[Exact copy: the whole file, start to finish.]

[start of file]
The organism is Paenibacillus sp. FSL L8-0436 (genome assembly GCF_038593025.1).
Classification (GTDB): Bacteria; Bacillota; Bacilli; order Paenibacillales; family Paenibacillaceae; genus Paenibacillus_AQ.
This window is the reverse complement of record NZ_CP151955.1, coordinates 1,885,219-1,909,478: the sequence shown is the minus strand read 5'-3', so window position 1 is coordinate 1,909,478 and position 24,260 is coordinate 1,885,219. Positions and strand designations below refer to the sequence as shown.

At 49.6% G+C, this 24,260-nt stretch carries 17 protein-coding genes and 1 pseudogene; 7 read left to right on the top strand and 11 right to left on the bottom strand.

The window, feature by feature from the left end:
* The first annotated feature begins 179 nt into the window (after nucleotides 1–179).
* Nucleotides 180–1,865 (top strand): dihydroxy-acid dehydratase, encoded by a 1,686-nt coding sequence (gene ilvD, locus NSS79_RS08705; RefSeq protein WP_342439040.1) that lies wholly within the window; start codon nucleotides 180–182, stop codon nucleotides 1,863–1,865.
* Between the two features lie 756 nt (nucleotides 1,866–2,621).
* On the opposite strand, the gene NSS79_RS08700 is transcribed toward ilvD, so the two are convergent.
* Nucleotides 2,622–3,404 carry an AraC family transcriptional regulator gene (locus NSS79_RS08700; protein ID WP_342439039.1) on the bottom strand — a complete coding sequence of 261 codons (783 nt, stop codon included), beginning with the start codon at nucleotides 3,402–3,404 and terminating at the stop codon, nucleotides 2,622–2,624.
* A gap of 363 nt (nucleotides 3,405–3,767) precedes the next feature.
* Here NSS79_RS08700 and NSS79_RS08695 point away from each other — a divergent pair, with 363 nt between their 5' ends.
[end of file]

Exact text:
The organism is Paenibacillus sp. FSL L8-0436 (genome assembly GCF_038593025.1).
Classification (GTDB): Bacteria; Bacillota; Bacilli; order Paenibacillales; family Paenibacillaceae; genus Paenibacillus_AQ.
This window is the reverse complement of record NZ_CP151955.1, coordinates 1,885,219-1,909,478: the sequence shown is the minus strand read 5'-3', so window position 1 is coordinate 1,909,478 and position 24,260 is coordinate 1,885,219. Positions and strand designations below refer to the sequence as shown.

At 49.6% G+C, this 24,260-nt stretch carries 17 protein-coding genes and 1 pseudogene; 7 read left to right on the top strand and 11 right to left on the bottom strand.

The window, feature by feature from the left end:
* The first annotated feature begins 179 nt into the window (after nucleotides 1–179).
* Nucleotides 180–1,865 (top strand): dihydroxy-acid dehydratase, encoded by a 1,686-nt coding sequence (gene ilvD, locus NSS79_RS08705; RefSeq protein WP_342439040.1) that lies wholly within the window; start codon nucleotides 180–182, stop codon nucleotides 1,863–1,865.
* Between the two features lie 756 nt (nucleotides 1,866–2,621).
* On the opposite strand, the gene NSS79_RS08700 is transcribed toward ilvD, so the two are convergent.
* Nucleotides 2,622–3,404 carry an AraC family transcriptional regulator gene (locus NSS79_RS08700; protein ID WP_342439039.1) on the bottom strand — a complete coding sequence of 261 codons (783 nt, stop codon included), beginning with the start codon at nucleotides 3,402–3,404 and terminating at the stop codon, nucleotides 2,622–2,624.
* A gap of 363 nt (nucleotides 3,405–3,767) precedes the next feature.
* Here NSS79_RS08700 and NSS79_RS08695 point away from each other — a divergent pair, with 363 nt between their 5' ends.